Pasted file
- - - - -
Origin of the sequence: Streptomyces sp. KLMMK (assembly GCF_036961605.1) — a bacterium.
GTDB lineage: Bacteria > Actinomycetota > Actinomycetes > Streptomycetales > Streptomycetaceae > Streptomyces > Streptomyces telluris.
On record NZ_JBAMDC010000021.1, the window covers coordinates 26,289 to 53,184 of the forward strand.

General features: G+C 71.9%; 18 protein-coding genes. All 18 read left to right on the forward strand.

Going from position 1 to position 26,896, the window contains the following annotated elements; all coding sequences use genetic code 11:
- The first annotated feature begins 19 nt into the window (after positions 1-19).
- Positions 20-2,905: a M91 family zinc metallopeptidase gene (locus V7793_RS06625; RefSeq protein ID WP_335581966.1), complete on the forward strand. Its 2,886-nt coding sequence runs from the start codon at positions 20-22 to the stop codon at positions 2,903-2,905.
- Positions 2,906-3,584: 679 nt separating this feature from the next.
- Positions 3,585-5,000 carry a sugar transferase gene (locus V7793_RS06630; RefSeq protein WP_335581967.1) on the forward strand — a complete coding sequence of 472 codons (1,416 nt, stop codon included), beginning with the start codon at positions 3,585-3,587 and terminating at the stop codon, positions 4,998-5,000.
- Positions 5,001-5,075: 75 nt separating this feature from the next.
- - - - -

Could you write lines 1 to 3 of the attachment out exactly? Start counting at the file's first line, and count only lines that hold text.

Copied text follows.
Origin of the sequence: Streptomyces sp. KLMMK (assembly GCF_036961605.1) — a bacterium.
GTDB lineage: Bacteria > Actinomycetota > Actinomycetes > Streptomycetales > Streptomycetaceae > Streptomyces > Streptomyces telluris.
On record NZ_JBAMDC010000021.1, the window covers coordinates 26,289 to 53,184 of the forward strand.